We have amended our original view that all purchased loans repayable on demand had to be shown immediately at full value. This would have produced an immediate credit of the difference between acquisition cost and full value.
We now accept that in some circumstances the legislation does not require that the full amount of purchase discount on a loan repayable on demand should be brought into account as a credit in the accounting period of acquisition. The problem is in deciding the period to which the discount on a loan repayable on demand should be said to relate for the purposes of Section 85(3)(a) FA 1996. We think it is reasonable to take into account the prospects of the demand for repayment being made. Where normal accountancy practice would not operate to recognise discount in the accounting period of acquisition, whether or not the debt was doubtful, immediate recognition of this profit for tax purposes may also be inappropriate. Where the parties to the loan relationship are connected persons the requirement remains that the accounting method must assume that all amounts will be paid in full without relief for bad or doubtful debts. This means that discount should start to be recognised on a time-scale which would be realistic for a loan repayable on demand which was neither bad nor doubtful.
We explained in Tax Bulletin Issue 3 (page 20, May 1992 ) that a fresh herd basis election is required after a change in the membership of a partnership if herd basis treatment is to continue. We have been asked whether the changes to Section 113 Income and Corporation Taxes Act (ICTA) 1988 introduced as part of the preparation for Self Assessment remove this requirement.
Schedule 5 ICTA 1988 (the herd basis) applies to "animals kept by a farmer." It is clear from paragraphs 2(3) and 5 that in this context, where the farming is carried on in partnership, the partnership is the farmer. Moreover, a partnership before a change in its membership is not the same partnership as that after the change. An election applies to all production herds of the class concerned kept "by the farmer making the election."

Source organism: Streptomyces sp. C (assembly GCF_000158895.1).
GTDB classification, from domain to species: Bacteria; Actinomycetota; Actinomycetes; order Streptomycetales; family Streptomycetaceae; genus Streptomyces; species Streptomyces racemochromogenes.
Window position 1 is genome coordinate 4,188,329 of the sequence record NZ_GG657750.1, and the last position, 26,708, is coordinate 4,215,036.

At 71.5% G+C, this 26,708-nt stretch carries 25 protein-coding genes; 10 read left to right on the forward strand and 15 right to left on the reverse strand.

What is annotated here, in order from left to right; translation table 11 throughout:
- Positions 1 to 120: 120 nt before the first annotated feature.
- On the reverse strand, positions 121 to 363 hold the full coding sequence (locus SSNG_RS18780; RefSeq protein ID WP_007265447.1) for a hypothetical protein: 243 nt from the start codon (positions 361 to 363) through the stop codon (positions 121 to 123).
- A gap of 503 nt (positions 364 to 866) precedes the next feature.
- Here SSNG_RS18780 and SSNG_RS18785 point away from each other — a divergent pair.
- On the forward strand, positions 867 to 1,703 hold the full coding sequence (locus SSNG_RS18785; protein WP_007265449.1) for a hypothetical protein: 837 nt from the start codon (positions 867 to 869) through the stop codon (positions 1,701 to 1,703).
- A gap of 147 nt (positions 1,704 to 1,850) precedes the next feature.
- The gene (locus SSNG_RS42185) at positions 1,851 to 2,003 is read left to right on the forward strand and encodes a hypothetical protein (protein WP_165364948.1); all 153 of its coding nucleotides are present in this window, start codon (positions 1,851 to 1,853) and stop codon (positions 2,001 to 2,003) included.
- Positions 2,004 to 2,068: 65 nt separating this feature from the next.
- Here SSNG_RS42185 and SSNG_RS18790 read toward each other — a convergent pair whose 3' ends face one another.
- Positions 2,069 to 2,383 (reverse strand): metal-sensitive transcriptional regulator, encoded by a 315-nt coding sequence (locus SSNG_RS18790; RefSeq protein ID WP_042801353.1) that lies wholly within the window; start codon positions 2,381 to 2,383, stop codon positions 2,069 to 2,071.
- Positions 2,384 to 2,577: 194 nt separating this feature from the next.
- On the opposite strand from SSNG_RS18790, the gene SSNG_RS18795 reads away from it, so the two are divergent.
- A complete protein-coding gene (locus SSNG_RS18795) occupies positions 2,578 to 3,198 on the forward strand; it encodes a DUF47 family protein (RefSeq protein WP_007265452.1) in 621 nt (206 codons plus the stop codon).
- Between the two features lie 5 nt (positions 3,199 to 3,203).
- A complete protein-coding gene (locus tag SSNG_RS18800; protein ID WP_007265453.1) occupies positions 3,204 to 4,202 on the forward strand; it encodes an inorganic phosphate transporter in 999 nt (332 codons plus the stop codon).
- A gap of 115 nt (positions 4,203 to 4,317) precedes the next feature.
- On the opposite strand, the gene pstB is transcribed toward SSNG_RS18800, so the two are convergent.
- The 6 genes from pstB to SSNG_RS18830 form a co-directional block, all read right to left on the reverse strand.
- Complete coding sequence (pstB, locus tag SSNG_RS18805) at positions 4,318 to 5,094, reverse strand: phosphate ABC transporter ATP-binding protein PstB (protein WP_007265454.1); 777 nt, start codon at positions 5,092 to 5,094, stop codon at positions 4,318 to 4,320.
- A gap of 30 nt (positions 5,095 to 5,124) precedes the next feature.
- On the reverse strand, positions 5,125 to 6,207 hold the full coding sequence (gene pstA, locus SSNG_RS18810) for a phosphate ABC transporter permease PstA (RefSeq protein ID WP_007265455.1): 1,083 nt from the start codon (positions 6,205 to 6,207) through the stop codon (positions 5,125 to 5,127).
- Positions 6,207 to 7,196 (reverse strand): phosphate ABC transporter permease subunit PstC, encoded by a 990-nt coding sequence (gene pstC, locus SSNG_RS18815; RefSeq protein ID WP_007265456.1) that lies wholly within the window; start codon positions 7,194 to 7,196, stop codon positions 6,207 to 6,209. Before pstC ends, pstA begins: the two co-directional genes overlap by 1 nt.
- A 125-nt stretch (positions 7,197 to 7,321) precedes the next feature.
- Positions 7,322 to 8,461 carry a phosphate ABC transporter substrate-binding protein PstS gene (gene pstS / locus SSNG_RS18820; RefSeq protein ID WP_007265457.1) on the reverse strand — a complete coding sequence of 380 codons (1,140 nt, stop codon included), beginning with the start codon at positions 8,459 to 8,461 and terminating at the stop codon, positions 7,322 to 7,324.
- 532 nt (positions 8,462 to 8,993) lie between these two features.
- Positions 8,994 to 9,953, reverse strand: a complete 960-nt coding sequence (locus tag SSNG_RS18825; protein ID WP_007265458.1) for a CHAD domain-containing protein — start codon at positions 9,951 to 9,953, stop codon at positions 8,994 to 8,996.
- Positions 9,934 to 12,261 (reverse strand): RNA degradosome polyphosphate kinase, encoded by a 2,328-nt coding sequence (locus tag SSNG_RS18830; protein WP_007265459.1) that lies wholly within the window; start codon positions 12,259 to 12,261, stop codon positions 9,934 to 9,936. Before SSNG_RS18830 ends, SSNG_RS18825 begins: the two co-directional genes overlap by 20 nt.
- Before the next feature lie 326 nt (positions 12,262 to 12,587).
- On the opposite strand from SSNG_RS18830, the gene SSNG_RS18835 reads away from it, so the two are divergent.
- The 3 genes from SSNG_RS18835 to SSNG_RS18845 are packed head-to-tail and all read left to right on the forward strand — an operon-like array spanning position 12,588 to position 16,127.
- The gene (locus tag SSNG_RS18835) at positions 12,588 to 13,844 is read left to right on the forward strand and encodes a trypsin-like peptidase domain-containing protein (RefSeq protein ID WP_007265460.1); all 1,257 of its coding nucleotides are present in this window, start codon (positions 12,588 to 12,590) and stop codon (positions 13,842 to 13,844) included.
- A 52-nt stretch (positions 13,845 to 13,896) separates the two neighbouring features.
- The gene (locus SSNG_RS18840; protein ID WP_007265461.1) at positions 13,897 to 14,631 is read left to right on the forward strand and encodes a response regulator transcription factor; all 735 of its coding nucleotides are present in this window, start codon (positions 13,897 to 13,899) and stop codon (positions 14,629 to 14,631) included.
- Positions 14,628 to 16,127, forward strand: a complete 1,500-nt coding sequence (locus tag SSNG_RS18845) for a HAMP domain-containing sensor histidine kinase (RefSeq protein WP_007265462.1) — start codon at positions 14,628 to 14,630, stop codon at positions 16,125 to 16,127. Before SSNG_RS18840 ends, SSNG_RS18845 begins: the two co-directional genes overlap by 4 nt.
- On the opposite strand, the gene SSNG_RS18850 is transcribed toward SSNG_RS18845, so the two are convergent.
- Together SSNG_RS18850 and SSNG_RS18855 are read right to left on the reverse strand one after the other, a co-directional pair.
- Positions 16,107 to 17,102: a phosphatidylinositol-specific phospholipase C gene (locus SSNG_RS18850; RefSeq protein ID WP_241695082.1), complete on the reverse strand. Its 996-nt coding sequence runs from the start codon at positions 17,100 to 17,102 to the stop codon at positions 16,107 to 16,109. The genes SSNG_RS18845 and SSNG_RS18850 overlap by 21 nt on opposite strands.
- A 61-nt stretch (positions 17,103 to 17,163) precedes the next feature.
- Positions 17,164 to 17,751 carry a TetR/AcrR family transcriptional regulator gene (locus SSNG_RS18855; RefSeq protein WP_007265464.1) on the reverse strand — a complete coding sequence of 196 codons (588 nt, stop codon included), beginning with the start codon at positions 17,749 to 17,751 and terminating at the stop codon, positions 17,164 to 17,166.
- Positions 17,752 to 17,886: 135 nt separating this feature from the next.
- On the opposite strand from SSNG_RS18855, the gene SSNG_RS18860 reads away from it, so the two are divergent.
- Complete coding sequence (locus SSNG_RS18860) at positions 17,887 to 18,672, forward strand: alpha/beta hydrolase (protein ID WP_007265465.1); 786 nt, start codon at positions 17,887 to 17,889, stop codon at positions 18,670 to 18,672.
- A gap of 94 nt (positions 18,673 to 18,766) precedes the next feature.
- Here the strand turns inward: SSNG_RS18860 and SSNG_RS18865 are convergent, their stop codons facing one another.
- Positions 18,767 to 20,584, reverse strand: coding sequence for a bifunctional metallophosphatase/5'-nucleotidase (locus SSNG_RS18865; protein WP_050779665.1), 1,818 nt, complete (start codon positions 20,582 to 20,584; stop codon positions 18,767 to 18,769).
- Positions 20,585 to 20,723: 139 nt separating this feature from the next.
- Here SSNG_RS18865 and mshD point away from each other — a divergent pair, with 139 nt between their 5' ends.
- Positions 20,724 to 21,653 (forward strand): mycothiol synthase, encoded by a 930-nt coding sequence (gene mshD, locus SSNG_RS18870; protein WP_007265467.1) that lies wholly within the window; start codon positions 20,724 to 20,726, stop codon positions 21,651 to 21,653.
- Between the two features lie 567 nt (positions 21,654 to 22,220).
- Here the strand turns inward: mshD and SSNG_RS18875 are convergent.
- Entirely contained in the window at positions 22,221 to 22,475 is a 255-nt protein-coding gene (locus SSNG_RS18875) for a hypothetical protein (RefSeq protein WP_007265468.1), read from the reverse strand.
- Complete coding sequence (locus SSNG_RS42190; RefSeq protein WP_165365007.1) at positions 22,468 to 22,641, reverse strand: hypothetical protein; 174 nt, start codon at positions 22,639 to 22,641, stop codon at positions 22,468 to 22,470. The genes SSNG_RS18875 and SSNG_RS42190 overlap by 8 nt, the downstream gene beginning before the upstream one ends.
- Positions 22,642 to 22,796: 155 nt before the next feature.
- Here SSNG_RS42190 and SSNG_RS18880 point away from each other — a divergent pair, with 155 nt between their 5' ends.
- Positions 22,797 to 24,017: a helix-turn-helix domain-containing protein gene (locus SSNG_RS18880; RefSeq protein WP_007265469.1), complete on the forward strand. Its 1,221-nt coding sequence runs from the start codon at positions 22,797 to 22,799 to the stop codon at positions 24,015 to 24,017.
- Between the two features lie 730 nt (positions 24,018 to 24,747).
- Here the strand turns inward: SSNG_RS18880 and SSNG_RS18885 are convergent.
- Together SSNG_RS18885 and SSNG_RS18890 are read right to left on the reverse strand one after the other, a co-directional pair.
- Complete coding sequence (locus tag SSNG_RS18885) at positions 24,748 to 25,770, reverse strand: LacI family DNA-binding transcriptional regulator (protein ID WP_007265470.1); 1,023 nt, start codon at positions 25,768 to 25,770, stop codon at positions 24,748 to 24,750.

Under the new Self Assessment rules, Section 113(2) ICTA 88 disapplies Section 113(1) so that a change in the membership of a partnership does not trigger a cessation and recommencement of the trade. But this does not alter the fact that the farmer carrying on the trade before the change is not the same as the farmer after the change. So the herd is no longer kept by the farmer making the election. It follows that a fresh herd basis election by the new farmer is still required after a partnership change, if the new partnership wants the herd basis to apply. Thus there is no change from the view of the law we set out in the May 1992 article.
There is no special form for making a herd basis election, nor is there a requirement that the election be signed by the farmer. Where it is clear from material submitted to the Revenue within the time limit that a farmer has applied the herd basis, then we would regard an election as having been made. For example, the Help Sheet IR224 which assists farmers in completing the self-employed pages of their returns, suggests that the additional information space on the return is used to record an analysis of herds on the herd basis and details of any adjustments. If this information is provided we would not need a separate election. But if the new partnership wants the herd basis to apply and this is not obvious from the return or other information routinely submitted, a written election stating the class of herd should be made.
[Section 113, Schedule 5, ICTA 1988]